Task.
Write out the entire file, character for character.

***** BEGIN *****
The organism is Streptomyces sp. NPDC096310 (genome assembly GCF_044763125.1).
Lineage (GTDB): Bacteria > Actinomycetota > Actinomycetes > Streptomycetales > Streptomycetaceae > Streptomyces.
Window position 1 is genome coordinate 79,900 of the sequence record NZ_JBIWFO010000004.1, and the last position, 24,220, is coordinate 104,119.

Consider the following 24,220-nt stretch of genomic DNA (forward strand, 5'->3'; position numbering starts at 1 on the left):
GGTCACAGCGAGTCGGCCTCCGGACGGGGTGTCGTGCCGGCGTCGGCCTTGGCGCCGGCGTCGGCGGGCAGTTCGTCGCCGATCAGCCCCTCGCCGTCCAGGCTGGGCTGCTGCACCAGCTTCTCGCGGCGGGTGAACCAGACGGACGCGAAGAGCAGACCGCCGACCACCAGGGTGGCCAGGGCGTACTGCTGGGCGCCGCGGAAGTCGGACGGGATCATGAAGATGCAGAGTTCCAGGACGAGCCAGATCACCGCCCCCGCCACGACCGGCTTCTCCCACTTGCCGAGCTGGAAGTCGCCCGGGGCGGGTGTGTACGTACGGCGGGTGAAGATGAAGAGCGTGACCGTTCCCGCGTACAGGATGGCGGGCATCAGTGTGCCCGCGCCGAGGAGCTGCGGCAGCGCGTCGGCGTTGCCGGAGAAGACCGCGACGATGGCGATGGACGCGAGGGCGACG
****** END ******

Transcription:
The organism is Streptomyces sp. NPDC096310 (genome assembly GCF_044763125.1).
Lineage (GTDB): Bacteria > Actinomycetota > Actinomycetes > Streptomycetales > Streptomycetaceae > Streptomyces.
Window position 1 is genome coordinate 79,900 of the sequence record NZ_JBIWFO010000004.1, and the last position, 24,220, is coordinate 104,119.

Consider the following 24,220-nt stretch of genomic DNA (forward strand, 5'->3'; position numbering starts at 1 on the left):
GGTCACAGCGAGTCGGCCTCCGGACGGGGTGTCGTGCCGGCGTCGGCCTTGGCGCCGGCGTCGGCGGGCAGTTCGTCGCCGATCAGCCCCTCGCCGTCCAGGCTGGGCTGCTGCACCAGCTTCTCGCGGCGGGTGAACCAGACGGACGCGAAGAGCAGACCGCCGACCACCAGGGTGGCCAGGGCGTACTGCTGGGCGCCGCGGAAGTCGGACGGGATCATGAAGATGCAGAGTTCCAGGACGAGCCAGATCACCGCCCCCGCCACGACCGGCTTCTCCCACTTGCCGAGCTGGAAGTCGCCCGGGGCGGGTGTGTACGTACGGCGGGTGAAGATGAAGAGCGTGACCGTTCCCGCGTACAGGATGGCGGGCATCAGTGTGCCCGCGCCGAGGAGCTGCGGCAGCGCGTCGGCGTTGCCGGAGAAGACCGCGACGATGGCGATGGACGCGAGGGCGACG